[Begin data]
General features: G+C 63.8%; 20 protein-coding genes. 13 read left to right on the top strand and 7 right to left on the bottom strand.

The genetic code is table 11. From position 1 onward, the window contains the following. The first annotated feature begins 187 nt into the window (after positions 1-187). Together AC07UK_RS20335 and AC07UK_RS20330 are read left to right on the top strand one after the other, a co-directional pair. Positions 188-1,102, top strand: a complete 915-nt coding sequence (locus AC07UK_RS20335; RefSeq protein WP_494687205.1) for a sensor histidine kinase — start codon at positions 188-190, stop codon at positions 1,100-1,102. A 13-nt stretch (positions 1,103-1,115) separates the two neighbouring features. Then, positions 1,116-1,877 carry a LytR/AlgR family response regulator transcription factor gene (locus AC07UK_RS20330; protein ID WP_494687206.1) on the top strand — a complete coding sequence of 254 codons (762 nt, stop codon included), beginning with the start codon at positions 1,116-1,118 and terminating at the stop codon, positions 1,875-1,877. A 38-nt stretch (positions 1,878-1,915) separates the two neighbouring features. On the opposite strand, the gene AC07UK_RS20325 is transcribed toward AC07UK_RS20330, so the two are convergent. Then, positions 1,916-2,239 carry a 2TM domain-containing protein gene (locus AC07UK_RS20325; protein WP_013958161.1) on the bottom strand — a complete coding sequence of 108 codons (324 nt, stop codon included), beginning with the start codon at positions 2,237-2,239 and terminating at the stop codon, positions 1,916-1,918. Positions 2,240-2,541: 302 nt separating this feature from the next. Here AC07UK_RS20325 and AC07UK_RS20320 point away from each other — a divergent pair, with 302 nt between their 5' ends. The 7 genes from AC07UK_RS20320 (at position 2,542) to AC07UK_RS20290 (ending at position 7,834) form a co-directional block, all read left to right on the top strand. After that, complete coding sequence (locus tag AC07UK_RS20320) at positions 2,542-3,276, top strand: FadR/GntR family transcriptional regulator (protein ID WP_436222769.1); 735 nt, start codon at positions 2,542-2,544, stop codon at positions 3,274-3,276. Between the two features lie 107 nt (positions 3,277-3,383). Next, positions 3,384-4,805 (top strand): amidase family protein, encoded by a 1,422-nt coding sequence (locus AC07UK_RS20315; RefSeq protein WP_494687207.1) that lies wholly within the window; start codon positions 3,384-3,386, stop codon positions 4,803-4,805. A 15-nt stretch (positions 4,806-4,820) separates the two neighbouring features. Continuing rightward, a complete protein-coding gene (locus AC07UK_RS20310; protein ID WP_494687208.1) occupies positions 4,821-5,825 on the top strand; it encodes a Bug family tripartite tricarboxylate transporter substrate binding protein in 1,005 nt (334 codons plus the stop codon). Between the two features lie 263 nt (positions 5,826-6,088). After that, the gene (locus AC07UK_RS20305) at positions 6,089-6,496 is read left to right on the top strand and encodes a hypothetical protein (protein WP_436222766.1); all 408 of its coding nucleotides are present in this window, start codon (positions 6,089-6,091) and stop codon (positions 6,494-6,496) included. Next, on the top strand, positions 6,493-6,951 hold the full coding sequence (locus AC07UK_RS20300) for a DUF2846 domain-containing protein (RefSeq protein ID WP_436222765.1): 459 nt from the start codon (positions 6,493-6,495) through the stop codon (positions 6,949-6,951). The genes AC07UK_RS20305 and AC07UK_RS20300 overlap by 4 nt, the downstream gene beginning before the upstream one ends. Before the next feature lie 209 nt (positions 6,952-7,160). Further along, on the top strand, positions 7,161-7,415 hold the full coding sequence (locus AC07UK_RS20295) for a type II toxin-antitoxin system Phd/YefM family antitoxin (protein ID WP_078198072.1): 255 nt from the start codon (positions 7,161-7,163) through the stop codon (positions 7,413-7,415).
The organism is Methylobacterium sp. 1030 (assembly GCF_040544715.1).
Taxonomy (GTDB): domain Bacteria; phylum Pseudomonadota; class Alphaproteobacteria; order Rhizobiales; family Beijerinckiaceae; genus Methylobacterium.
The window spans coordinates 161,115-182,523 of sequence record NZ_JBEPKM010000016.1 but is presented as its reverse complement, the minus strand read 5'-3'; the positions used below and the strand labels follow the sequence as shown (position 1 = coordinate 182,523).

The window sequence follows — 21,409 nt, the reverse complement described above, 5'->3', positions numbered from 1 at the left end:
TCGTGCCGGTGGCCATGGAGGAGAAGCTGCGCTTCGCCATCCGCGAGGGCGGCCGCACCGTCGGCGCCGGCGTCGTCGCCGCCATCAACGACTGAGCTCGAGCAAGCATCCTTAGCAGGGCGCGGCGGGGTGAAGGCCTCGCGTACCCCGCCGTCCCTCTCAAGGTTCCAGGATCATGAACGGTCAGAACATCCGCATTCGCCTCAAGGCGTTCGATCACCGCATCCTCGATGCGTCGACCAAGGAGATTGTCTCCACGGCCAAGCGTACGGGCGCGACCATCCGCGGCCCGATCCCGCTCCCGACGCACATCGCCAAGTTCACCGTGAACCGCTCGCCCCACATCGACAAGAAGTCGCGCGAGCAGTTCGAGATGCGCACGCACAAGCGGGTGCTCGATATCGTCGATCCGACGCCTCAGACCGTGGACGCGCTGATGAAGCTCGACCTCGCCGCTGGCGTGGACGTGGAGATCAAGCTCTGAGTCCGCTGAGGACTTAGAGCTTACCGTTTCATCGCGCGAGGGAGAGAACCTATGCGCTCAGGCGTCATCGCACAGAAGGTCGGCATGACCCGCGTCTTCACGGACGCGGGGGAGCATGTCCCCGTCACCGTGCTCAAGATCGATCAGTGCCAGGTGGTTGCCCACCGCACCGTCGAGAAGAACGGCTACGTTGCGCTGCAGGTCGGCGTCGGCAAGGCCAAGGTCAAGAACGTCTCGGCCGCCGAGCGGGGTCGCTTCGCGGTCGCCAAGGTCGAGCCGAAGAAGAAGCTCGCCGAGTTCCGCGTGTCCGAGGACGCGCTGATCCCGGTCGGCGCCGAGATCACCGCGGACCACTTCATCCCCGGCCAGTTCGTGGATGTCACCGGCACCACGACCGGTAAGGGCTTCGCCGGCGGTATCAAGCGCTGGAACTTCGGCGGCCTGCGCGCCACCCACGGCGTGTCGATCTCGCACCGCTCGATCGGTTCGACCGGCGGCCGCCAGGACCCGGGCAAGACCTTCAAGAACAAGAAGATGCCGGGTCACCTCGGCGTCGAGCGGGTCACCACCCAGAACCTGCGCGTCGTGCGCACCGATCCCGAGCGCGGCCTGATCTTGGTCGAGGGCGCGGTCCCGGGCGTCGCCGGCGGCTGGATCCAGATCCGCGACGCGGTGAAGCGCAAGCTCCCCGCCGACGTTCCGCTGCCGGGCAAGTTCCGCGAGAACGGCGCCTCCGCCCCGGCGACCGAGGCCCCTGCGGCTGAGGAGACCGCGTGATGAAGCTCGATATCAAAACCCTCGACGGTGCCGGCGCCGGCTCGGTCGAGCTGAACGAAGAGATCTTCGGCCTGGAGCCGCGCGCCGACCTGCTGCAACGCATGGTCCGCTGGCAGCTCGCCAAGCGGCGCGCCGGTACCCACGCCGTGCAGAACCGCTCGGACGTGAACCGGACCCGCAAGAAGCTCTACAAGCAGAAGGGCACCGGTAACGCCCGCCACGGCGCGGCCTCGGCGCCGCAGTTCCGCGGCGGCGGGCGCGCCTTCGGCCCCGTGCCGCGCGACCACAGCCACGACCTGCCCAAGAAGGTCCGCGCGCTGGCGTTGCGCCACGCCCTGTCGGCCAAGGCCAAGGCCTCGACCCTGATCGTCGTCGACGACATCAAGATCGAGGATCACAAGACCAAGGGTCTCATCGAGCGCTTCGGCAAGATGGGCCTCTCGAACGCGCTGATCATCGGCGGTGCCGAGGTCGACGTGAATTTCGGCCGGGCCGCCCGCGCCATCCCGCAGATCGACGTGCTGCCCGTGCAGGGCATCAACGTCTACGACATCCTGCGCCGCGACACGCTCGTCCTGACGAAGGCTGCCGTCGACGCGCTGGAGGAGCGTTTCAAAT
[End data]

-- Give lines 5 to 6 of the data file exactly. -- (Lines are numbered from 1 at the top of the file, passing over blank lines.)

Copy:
The window spans coordinates 161,115-182,523 of sequence record NZ_JBEPKM010000016.1 but is presented as its reverse complement, the minus strand read 5'-3'; the positions used below and the strand labels follow the sequence as shown (position 1 = coordinate 182,523).

The window sequence follows — 21,409 nt, the reverse complement described above, 5'->3', positions numbered from 1 at the left end: